Life course trajectories of alcohol consumption in the United Kingdom using longitudinal data from nine cohort studies

Publication type

Journal Article


Publication date

March 15, 2015


Background Alcohol
consumption patterns change across life and this is not fully captured
in cross-sectional series data. Analysis of longitudinal data, with
repeat alcohol measures, is necessary to reveal changes within the same
individuals as they age. Such data are scarce and few studies are able
to capture multiple decades of the life course. Therefore, we examined
alcohol consumption trajectories, reporting both average weekly volume
and frequency, using data from cohorts with repeated measures that cover
different and overlapping periods of life. Methods Data
were from nine UK-based prospective cohorts with at least three
repeated alcohol consumption measures on individuals (combined sample
size of 59,397 with 174,666 alcohol observations), with data spanning
from adolescence to very old age (90 years plus). Information on volume
and frequency of drinking were harmonised across the cohorts. Predicted
volume of alcohol by age was estimated using random effect multilevel
models fitted to each cohort. Quadratic and cubic polynomial terms were
used to describe non-linear age trajectories. Changes in drinking
frequency by age were calculated from observed data within each cohort
and then smoothed using locally weighted scatterplot smoothing. Models
were fitted for men and women separately. Results We
found that, for men, mean consumption rose sharply during adolescence,
peaked at around 25 years at 20 units per week, and then declined and
plateaued during mid-life, before declining from around 60 years. A
similar trajectory was seen for women, but with lower overall
consumption (peak of around 7 to 8 units per week). Frequent drinking
(daily or most days of the week) became more common during mid to older
age, most notably among men, reaching above 50% of men. Conclusions This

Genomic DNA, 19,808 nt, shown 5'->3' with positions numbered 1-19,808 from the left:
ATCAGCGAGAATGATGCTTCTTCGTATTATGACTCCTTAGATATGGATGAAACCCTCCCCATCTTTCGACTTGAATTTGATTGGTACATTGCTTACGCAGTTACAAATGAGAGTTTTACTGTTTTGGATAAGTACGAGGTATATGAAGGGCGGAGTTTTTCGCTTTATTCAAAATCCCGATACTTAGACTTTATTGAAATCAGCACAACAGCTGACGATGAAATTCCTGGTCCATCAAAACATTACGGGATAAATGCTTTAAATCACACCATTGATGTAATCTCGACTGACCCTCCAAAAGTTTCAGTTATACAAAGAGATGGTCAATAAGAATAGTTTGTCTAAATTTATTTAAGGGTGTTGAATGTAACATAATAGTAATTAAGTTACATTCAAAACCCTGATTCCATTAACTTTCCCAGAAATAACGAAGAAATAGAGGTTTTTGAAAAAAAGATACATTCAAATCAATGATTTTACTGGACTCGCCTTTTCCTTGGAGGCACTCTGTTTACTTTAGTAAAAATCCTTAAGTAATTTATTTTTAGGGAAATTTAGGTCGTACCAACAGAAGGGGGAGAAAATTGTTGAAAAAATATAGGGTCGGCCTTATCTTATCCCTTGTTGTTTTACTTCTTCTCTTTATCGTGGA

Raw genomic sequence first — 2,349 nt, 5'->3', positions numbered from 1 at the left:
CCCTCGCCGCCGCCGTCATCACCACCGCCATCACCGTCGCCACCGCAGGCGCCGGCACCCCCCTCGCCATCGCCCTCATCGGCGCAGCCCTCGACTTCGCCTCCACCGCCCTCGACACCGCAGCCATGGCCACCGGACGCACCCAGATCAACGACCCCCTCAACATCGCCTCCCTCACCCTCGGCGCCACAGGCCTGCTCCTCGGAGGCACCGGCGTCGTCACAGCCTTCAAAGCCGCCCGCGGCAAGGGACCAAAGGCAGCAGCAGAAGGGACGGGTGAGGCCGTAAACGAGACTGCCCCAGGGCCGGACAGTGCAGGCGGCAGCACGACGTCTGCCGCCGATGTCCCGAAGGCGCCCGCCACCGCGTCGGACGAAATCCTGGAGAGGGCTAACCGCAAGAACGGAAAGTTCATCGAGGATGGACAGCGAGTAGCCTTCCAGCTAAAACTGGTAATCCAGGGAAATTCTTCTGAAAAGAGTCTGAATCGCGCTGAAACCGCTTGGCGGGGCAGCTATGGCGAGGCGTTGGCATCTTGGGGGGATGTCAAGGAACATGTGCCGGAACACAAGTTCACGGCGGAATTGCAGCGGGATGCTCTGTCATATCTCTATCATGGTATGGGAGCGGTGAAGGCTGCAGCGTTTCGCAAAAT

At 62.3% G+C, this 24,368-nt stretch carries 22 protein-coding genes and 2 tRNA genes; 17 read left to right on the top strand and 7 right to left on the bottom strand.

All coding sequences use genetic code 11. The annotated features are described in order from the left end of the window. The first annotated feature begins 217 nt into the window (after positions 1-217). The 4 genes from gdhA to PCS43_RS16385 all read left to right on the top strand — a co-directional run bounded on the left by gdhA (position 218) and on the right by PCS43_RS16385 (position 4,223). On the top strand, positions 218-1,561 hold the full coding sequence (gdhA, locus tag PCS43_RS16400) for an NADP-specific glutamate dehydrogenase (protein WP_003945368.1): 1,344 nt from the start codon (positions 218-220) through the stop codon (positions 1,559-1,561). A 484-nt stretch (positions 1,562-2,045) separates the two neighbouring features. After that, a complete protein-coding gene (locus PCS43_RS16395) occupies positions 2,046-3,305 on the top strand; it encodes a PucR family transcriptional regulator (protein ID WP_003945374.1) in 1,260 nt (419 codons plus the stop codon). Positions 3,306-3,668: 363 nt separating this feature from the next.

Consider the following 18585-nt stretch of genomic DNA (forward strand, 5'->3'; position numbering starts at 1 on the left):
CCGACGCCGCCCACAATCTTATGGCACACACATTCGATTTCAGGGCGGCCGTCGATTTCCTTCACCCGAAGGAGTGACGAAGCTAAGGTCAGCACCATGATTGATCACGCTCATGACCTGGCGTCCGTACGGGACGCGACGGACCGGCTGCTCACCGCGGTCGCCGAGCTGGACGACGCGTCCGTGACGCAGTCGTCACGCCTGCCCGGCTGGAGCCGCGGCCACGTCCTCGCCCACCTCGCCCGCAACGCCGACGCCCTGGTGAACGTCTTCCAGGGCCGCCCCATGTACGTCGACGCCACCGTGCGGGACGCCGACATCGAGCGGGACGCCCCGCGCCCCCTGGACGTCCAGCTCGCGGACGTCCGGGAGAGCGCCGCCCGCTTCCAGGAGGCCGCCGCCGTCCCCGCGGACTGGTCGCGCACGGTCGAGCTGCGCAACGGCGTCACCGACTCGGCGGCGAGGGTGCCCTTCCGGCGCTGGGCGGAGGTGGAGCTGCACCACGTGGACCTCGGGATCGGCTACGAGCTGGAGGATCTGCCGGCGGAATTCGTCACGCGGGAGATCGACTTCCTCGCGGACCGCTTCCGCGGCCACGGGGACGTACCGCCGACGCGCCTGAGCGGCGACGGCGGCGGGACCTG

is the first attempt to synthesise longitudinal data on alcohol
consumption from several overlapping cohorts to represent the entire
life course and illustrates the importance of recognising that this
behaviour is dynamic. The aetiological findings from epidemiological
studies using just one exposure measure of alcohol, as is typically
done, should be treated with caution. Having a better understanding of
how drinking changes with age may help design intervention strategies.

Published in

BMC Medicine

Volume and page numbers

Volume: 13 , p.1 -9






© 2015 Britton et al.; licensee BioMed Central.

Open Access article

This is an Open Access article distributed under the terms of the Creative Commons Attribution License (, which permits unrestricted use, distribution, and reproduction in any medium, provided the original work is properly credited. The Creative Commons Public Domain Dedication waiver ( applies to the data made available in this article, unless otherwise stated.



Latest findings, new research

Publications search

Search all research by subject and author


Researchers discuss their findings and what they mean for society


Background and context, methods and data, aims and outputs


Conferences, seminars and workshops

Survey methodology

Specialist research, practice and study

Taking the long view

ISER's annual report


Key research themes and areas of interest